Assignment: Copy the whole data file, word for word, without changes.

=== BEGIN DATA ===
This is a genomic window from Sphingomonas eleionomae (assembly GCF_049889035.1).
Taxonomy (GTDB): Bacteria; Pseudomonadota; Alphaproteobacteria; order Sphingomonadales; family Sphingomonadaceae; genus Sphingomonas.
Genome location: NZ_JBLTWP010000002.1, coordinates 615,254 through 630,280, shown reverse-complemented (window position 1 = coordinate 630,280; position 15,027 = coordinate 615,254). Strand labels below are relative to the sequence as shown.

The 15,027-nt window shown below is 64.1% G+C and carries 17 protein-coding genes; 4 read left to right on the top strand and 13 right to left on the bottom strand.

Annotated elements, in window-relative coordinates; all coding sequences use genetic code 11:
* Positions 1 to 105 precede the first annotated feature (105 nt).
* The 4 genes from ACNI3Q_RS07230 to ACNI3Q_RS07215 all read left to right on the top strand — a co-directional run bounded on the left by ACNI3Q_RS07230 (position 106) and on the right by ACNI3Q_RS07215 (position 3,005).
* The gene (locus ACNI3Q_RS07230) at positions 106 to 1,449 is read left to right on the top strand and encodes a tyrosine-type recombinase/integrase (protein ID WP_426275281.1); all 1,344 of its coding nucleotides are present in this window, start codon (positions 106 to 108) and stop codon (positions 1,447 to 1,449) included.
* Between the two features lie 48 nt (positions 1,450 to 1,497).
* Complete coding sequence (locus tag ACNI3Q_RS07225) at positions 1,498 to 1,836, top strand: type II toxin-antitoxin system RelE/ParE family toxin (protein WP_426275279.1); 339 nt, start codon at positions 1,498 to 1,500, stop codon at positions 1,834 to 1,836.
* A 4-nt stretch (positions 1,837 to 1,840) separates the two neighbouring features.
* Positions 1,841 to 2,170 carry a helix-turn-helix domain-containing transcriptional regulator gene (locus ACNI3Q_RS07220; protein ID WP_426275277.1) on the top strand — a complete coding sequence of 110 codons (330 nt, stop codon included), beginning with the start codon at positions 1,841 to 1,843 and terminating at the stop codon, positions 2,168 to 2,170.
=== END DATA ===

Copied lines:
This is a genomic window from Sphingomonas eleionomae (assembly GCF_049889035.1).
Taxonomy (GTDB): Bacteria; Pseudomonadota; Alphaproteobacteria; order Sphingomonadales; family Sphingomonadaceae; genus Sphingomonas.
Genome location: NZ_JBLTWP010000002.1, coordinates 615,254 through 630,280, shown reverse-complemented (window position 1 = coordinate 630,280; position 15,027 = coordinate 615,254). Strand labels below are relative to the sequence as shown.

The 15,027-nt window shown below is 64.1% G+C and carries 17 protein-coding genes; 4 read left to right on the top strand and 13 right to left on the bottom strand.

Annotated elements, in window-relative coordinates; all coding sequences use genetic code 11:
* Positions 1 to 105 precede the first annotated feature (105 nt).
* The 4 genes from ACNI3Q_RS07230 to ACNI3Q_RS07215 all read left to right on the top strand — a co-directional run bounded on the left by ACNI3Q_RS07230 (position 106) and on the right by ACNI3Q_RS07215 (position 3,005).
* The gene (locus ACNI3Q_RS07230) at positions 106 to 1,449 is read left to right on the top strand and encodes a tyrosine-type recombinase/integrase (protein ID WP_426275281.1); all 1,344 of its coding nucleotides are present in this window, start codon (positions 106 to 108) and stop codon (positions 1,447 to 1,449) included.
* Between the two features lie 48 nt (positions 1,450 to 1,497).
* Complete coding sequence (locus tag ACNI3Q_RS07225) at positions 1,498 to 1,836, top strand: type II toxin-antitoxin system RelE/ParE family toxin (protein WP_426275279.1); 339 nt, start codon at positions 1,498 to 1,500, stop codon at positions 1,834 to 1,836.
* A 4-nt stretch (positions 1,837 to 1,840) separates the two neighbouring features.
* Positions 1,841 to 2,170 carry a helix-turn-helix domain-containing transcriptional regulator gene (locus ACNI3Q_RS07220; protein ID WP_426275277.1) on the top strand — a complete coding sequence of 110 codons (330 nt, stop codon included), beginning with the start codon at positions 1,841 to 1,843 and terminating at the stop codon, positions 2,168 to 2,170.